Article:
The best B string sound I've ever heard live was through an Eden410XLT.... a four ten cab that had a published -3db roll-off of around 50. The B string notes came out punchy, clean, clear, loud.... like lower extensions of the E string versus that huge, overwhelming 'he's playing the B string' sound.

    Just IMO and IME....
  10. chaosMK


    May 26, 2005
    Albuquerque, NM
    Hi-fi into an old tube amp
    I use the low range on my 5-string constantly, and play pretty aggressively. I use all 10's, and have my amp EQ'ed with a low bass cut, and lots of boosts in the mid range. I find that when you have enough speakers going at it, you get plenty of low bass just by cranking it up in general.

    Also, if you plan on playing low tuned music like that for the long run, I'd also suggest looking into 35" scale basses. They have a bit more tension on the strings, allowing the low notes to stay a bit more defined.
  11. Crescent Seven

    Crescent Seven Supporting Member

    Oct 27, 2005
    Lakewood, CO
    I'm playing a 35" Spector and I'm loving the longer scale. I think I'm going to rock the 15+210 for a while to see if it's enough, and I'm going to replace the Scorpion with something a bit more bass-oriented, and slap the Scorp in a monitor or something.
  12. ibz


    Apr 14, 2005
    Columbus, OH
    Yes, a balanced sound from string to string, is more pleasing and musical sounding to me. But your cab is only part of this equation, you got eq setttings, amp make, strings, bass make, ect.
  13. My question was more rhetorical. If people looked up the specs, an ampeg 8x10 has usable low freq to 45hz or so, a 15 goes to about 38 and their 18" goes to 28hz. I have done sound for a heavy metal band whose bassist was trying to "get under" the guitars. He went from an 8x10 SVT. to an 18" and 4x10, but came crawling back to the 8x10. They just project bass! I think its a combination of compliance, line array properties or having 8 acoustic centers as opposed to only one or two. Either way, they have no problem reproducing B's and C's even if the 18's have better response. BTW has anybody tried teh Ampeg 18? It sounds like the amp is in the other room? IMHO that Ampeg cabs are lacking in mid anyway, but the 18 is hollow.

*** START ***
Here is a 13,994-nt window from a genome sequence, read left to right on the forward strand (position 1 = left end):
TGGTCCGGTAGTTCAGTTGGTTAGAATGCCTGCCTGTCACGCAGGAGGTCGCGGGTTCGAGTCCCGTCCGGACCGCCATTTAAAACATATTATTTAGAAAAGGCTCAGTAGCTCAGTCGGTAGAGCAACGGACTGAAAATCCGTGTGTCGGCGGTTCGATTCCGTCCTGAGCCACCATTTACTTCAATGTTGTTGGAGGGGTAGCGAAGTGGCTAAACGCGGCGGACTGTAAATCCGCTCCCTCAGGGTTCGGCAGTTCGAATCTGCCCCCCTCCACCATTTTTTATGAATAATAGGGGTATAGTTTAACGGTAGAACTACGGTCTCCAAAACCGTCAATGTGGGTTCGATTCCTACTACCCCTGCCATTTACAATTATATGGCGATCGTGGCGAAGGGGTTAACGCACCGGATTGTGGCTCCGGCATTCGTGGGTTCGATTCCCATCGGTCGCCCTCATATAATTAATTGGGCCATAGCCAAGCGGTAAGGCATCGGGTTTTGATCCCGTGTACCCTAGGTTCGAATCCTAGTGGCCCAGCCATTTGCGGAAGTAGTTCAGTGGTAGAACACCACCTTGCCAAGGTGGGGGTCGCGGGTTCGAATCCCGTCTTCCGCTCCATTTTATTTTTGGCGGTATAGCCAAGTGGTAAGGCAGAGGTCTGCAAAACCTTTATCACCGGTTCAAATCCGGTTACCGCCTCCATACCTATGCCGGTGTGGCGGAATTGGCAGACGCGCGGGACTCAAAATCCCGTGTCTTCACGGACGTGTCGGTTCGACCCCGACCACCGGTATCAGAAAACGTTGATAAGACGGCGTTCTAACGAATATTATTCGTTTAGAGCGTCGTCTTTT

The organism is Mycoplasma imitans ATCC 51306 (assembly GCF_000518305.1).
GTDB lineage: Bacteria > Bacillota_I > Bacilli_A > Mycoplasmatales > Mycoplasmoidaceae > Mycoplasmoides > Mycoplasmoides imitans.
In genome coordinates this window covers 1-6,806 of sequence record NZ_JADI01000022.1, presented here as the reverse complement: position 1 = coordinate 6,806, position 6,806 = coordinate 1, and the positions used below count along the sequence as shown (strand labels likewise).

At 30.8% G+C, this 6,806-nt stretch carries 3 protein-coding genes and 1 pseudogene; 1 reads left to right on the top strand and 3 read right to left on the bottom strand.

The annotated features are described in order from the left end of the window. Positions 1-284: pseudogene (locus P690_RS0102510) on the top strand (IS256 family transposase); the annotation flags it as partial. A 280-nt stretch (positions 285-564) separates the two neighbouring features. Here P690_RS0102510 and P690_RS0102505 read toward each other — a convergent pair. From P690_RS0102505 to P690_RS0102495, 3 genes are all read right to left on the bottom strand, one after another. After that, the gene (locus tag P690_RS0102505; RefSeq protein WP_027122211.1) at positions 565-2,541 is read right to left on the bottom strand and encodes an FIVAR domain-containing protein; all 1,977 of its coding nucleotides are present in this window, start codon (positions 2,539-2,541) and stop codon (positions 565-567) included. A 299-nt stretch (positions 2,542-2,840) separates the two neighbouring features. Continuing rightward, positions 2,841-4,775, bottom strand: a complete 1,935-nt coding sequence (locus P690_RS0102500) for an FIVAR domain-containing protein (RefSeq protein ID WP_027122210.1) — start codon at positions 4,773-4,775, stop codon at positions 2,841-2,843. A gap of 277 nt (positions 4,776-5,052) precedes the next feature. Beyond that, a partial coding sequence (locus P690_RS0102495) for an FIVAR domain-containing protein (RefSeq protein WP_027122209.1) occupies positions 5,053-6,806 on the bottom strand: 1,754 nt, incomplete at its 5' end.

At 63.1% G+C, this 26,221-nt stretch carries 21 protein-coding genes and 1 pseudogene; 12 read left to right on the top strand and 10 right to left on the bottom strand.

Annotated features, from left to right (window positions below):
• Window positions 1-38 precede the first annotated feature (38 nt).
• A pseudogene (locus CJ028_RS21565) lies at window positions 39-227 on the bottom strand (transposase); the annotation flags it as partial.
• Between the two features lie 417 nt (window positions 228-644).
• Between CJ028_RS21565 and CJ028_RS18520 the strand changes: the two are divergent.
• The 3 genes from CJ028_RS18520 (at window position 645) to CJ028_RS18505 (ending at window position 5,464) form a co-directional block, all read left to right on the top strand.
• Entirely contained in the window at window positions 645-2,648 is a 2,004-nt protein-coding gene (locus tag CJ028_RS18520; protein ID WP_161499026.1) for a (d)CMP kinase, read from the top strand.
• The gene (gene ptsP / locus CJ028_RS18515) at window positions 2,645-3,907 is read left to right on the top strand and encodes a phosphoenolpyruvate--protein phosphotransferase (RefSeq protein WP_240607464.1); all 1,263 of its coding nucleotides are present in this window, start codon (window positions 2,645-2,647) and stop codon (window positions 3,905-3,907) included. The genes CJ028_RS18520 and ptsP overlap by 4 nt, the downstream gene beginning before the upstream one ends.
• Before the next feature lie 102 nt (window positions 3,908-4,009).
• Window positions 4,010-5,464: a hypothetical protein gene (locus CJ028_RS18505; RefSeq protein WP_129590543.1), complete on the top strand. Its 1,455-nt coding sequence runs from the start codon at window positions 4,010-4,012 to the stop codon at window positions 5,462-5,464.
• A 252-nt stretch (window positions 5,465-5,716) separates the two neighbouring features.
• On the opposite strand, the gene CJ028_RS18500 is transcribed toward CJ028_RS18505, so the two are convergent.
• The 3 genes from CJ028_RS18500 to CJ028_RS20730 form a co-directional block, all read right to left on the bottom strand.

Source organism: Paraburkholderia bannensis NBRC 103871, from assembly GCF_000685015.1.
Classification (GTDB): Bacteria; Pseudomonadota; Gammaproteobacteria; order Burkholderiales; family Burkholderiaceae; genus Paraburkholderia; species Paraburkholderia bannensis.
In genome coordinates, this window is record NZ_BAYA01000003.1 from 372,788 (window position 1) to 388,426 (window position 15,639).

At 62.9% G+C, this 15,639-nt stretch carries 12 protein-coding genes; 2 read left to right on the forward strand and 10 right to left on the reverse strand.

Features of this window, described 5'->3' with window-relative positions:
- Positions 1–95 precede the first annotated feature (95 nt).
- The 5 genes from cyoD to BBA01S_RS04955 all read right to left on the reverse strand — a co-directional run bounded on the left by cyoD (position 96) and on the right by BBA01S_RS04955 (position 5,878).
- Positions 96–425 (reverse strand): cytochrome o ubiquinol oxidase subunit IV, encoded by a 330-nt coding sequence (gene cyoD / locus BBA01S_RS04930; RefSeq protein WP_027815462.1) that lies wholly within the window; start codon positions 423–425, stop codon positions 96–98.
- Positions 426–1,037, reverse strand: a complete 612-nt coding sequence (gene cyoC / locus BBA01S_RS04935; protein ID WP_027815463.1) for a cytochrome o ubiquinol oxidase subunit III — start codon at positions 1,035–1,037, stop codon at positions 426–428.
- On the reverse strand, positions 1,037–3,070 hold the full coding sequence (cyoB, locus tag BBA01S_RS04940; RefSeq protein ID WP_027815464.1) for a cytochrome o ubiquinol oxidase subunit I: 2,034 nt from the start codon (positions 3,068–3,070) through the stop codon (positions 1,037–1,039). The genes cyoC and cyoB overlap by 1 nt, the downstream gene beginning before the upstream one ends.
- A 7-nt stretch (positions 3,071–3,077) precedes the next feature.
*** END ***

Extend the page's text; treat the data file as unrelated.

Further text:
PS. sorry about the weak link to Ampeg. Their site doesnt change the address as you go to different links.
  14. Crescent Seven

    Crescent Seven Supporting Member

    Oct 27, 2005
    Lakewood, CO
    This is why I'm going away from the 18". I was loud and low, but the only way you could distinguish what notes I was playing was to focus your attention on your liver and pick up the reverberations.:D
    I like low, but I need it to thump, not WHOOOOM.
  15. billfitzmaurice

    billfitzmaurice Commercial User

    Sep 15, 2004
    New Hampshire
    Owner, Bill Fitzmaurice Loudspeaker Design
    Sort of. The 8x10 would have the advantage is in the 2nd harmonics, which not only are higher in intensity than the fundamentals, they are also easier to hear. Reference the Fletcher-Munson curves.
  16. reference them? I have them tattooed on my inner thigh!
  17. Crescent Seven

    Crescent Seven Supporting Member

    Oct 27, 2005
    Lakewood, CO
    I tell you what, that Scorpion 15 the tuned box I built has FAR more low end thump than that 1820 ever dreamed of having, and the Scorpion isn't even a fantastic bass driver. I understand now what you guys mean about not needing to meet the fundamental.

    I've seen the frickin' light, man. I'm getting a 4x10 to add to the 2x10 and I'm DUNN!:mad:
    Thanks for the educashin.;)
  18. Okay I was being glib about the Fletcher Munson curve reference. Psychoacoustically speaking the human ear is more sensitive to sound as the frequency rises, until you get to about 4k or so then the sensitivity starts falling off.
    I understand what you mean about 2nd harmonic, which is just double the frequency of the fundemental. Lately so many guitarists have 7 strings roaring thru triple recs, I found I can only compete by going clean and hitting real low notes that a guitarist can only dream of. But it is true that it is almost impossible to hear a low B, C or D fundemental. You are hearing the partials and feeling the fundemental. Still I like that THX thing.
  19. jokerjkny


    Jan 19, 2002
    NY / NJ / PHL

    i thought it was horrible for low B'ness. then again, my acme b4 does spoil me. :p
  20. KJung

    KJung Supporting Member

    It's much different 50 feet out IMO:D I also thought the Acme's sounded great 'near field' and that the Eden XLT's sounded a little compressed in the very low end. That all changed when I heard various versions of these rigs at high volume out in the crowd.... the Eden low B string notes were punchy, you could hear each and every nuance and actually could hear the tonal center of the note, and the B string didn't sound so huge.... just sounded like the E string going lower.

    I do understand you can get that with the Acme by using a filter to eliminate that 'under 40 hz rumble', and many have very positive results doing that. Also, obviously.... all great sounding.... just some personal taste and preference involved here. I greatly prefer the sound of the lowest notes on a 5 string when they don't bloom so much and sound more like an even extension of the instrument. Of course, this has to do with the player, the EQ, and bass, the strings, etc.... but the Eden's out in the audience almost never sound bad to me.